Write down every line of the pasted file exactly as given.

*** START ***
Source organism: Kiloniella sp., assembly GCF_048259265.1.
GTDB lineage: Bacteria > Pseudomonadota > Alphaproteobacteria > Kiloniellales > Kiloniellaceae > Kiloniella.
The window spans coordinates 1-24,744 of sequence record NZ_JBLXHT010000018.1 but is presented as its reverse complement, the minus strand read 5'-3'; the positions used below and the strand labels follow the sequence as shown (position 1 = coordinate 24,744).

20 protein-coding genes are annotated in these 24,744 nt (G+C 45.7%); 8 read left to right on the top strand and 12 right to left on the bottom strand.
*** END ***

Source organism: Kiloniella sp., assembly GCF_048259265.1.
GTDB lineage: Bacteria > Pseudomonadota > Alphaproteobacteria > Kiloniellales > Kiloniellaceae > Kiloniella.
The window spans coordinates 1-24,744 of sequence record NZ_JBLXHT010000018.1 but is presented as its reverse complement, the minus strand read 5'-3'; the positions used below and the strand labels follow the sequence as shown (position 1 = coordinate 24,744).

20 protein-coding genes are annotated in these 24,744 nt (G+C 45.7%); 8 read left to right on the top strand and 12 right to left on the bottom strand.